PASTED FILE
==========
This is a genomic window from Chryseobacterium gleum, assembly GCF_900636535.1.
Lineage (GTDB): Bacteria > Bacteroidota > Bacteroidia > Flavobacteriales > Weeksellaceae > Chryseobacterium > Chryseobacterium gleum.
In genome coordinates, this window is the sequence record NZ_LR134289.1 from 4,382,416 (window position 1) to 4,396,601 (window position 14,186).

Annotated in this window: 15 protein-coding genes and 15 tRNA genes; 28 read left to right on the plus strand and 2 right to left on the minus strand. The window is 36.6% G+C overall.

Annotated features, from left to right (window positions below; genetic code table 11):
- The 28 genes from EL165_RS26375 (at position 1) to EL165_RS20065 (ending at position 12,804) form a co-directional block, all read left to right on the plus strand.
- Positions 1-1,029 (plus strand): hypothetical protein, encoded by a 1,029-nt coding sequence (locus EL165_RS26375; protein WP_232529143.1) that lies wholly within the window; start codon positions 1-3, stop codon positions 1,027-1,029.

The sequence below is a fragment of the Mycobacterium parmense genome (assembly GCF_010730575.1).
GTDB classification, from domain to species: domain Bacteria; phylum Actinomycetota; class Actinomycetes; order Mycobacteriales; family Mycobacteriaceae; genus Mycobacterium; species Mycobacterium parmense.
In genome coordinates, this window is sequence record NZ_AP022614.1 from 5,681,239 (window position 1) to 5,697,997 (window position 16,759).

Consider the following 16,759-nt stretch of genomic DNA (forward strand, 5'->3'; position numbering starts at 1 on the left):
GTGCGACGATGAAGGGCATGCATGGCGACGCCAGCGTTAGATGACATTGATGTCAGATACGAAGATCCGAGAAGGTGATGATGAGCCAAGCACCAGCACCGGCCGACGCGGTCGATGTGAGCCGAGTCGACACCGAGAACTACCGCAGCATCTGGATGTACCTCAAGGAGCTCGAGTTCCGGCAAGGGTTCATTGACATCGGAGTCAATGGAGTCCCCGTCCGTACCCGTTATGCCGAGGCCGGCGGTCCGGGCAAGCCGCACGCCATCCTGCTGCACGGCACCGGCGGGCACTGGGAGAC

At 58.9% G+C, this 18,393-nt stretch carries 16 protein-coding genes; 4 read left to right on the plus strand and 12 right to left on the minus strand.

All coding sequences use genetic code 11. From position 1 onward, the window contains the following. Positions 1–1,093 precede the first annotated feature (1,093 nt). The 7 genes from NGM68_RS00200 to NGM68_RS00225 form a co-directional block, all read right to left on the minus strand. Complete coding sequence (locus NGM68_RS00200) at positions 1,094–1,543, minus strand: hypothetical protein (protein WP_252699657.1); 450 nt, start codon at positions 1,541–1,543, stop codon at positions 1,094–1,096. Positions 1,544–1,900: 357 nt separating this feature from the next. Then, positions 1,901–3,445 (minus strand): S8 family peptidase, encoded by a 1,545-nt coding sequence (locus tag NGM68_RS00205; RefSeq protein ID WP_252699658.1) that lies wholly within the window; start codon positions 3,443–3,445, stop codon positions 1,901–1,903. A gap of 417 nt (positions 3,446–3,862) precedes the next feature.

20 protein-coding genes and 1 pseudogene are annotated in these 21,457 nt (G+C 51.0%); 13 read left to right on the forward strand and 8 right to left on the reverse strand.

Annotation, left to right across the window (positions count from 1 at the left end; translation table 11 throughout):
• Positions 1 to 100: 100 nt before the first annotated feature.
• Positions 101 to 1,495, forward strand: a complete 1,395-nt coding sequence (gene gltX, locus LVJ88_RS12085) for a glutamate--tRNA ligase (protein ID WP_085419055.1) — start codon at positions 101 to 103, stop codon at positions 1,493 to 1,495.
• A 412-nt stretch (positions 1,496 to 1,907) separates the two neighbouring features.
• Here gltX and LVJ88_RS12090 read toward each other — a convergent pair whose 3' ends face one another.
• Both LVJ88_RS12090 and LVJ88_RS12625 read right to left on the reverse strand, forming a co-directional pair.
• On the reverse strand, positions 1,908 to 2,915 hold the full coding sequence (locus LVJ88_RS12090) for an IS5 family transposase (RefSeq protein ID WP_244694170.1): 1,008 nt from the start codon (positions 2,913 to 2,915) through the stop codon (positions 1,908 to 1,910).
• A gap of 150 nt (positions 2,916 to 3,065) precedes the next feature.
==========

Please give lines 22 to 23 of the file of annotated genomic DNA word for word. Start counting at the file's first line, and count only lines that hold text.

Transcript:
• On the reverse strand, positions 1,908 to 2,915 hold the full coding sequence (locus LVJ88_RS12090) for an IS5 family transposase (RefSeq protein ID WP_244694170.1): 1,008 nt from the start codon (positions 2,913 to 2,915) through the stop codon (positions 1,908 to 1,910).
• A gap of 150 nt (positions 2,916 to 3,065) precedes the next feature.